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You're kind of correct... but in the situations where kids make mistakes, some pay more dearly than others.
Also, I take "don't buy that they are completely shut out of collegiate" and offer that, while I think you meant that as an understatement, it's probably in the neighborhood of reality.
I follow a team that has one American Hispanic player on the roster and has a tendency to not hold on to kids who come up through the youth ranks. Claimed Steven Evans when Erik Hurtado was available (Evans isn't getting any further than USL play at his rate of development, Hurtado is a sometimes starter in Vancouver). One of Timbers Army saw Rubio Rubin playing for a youth club, the Timbers seemed reluctant, so Timbers Army (yes, the supporters) helped pay a bit of his way to the academy in Bradenton, and now at age 18 he's a part-time starter at Utrecht in the Netherlands (the Timbers subsequently claimed him as an academy product, but he spent no time in the program). Since there's a couple kids who are actually in the program who are in the USA U-15 camp right now, I'd like to think that coach Caleb Porter is having an influence where the general manager isn't... shrug. I don't know.
We have every right to question whether all this comes off. However, we are talking about a large segment of the population that's been wronged repeatedly by US Soccer, has major qualms with the way the American system generally operates, and thus becomes a potentially large audience for an alternative. These are people MLS should be courting far smarter than they do.
Don't forget: the most popular soccer league on TV is NOT MLS, and not even EPL... it's Liga MX.
The MLS labor dispute was not complicated at all to understand.
The MLS owners do not want players to have free agency at all costs. It would undermine their single entity, used to keep wages down. The average non-DP player will make $60,000 with "simulated" free agency after eight years, far longer than most MLS players will last.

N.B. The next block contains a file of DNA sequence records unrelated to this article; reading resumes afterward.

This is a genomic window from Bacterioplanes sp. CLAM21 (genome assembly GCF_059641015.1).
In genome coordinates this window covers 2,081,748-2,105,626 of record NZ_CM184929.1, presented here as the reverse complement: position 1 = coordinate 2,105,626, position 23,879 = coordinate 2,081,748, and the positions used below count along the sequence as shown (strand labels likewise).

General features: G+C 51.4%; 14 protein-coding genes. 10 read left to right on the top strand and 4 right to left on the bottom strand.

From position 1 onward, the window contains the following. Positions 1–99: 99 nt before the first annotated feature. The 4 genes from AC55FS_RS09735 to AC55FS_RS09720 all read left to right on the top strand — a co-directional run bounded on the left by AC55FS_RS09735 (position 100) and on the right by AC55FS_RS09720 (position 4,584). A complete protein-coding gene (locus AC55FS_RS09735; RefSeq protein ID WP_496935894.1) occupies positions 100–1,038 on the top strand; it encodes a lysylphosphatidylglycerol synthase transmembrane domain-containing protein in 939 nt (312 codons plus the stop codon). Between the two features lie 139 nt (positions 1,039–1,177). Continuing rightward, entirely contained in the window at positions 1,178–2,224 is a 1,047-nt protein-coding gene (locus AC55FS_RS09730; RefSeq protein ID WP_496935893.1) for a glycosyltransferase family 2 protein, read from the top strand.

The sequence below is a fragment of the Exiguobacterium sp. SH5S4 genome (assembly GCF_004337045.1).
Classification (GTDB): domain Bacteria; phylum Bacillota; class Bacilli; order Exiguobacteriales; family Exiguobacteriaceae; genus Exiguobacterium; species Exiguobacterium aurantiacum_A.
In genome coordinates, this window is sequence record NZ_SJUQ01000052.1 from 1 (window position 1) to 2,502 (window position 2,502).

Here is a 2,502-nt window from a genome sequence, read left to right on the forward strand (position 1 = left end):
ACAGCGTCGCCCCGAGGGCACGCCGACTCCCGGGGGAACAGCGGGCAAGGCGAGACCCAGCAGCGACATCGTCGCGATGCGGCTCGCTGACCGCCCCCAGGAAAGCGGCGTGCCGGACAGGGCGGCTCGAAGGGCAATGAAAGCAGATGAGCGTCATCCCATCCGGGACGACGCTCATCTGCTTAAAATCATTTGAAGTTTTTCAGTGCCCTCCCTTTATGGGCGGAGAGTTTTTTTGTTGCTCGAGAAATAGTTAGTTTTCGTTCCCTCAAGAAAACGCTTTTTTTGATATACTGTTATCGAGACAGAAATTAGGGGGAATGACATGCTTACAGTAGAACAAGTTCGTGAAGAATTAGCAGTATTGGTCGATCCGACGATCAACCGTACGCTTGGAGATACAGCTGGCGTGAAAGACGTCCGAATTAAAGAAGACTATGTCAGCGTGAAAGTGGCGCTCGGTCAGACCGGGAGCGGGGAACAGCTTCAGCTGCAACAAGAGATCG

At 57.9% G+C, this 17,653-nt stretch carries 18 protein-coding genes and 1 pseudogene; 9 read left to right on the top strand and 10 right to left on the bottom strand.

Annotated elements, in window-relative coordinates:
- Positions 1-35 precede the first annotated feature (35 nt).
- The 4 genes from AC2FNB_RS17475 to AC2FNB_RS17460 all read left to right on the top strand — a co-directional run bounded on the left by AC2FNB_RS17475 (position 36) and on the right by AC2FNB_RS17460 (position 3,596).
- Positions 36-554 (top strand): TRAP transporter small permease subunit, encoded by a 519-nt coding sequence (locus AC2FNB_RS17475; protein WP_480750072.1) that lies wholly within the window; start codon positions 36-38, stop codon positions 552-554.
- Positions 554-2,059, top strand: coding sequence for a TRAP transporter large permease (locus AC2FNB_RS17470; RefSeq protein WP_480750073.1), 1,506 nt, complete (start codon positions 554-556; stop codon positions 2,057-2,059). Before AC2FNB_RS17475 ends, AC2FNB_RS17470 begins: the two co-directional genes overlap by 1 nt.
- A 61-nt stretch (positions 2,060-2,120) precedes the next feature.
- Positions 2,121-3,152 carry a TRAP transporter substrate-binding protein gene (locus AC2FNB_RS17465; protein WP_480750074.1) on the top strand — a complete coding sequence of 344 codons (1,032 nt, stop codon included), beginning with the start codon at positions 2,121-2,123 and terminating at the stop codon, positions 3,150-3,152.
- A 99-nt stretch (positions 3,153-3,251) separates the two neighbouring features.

And they claim they'll be an elite league in a few short years. Sure they will. But why would players cave so easily? Because most of them would not be in a REAL top-tier league ran like every serious soccer nation on Earth runs it.
Even "gringos" like me are turning to Liga MX because we're sick of "McSoccer."
As to this league, I think there's a need for it, but again, I have the same doubts of their veracity as say the NAFL.
Where are the leases? Why are you having combines without leases in place for at least eight venues?
I'm rooting (for now) for this to happen. I hope they can show they have real things going on and soon. But I can see issues with their plan right away. One video promises wages at $15,000-$30,000 a player. How do you do this with no leases and no television contract?
They would be better off announcing this concept (this league apparently has some resources) but start play in 2016. You need six months after signed leases are in place before you sell tickets, seek sponsors, have combines, get a television deal, and all the basic logistics you need to start a professional league.
But I guess I'm a "whackjob" for pointing this out.
I'll say this, Sam. I've got this whole big bag of popcorn at home waiting for a good conflict. The temptation to invite Ted Westervelt (aka Tinfoil Ted aka @soccerreform) over here is really strong right now.
The "whackjobs" at Deadspin just criticized this CBA to great length, saying both the owners and players agreed to keep the league in mediocrity: http://screamer.deadspin.com/mls-player ... 1689634743
The deal may be "complicated" in terms of size but what the agenda of what "The MLS" owners want is not.
But the topic is this proposed Hispanic league. I would love to see this happen, it's still too soon to totally dismiss it. But red flags are ready to be raised even if they are really sincere in what they are doing.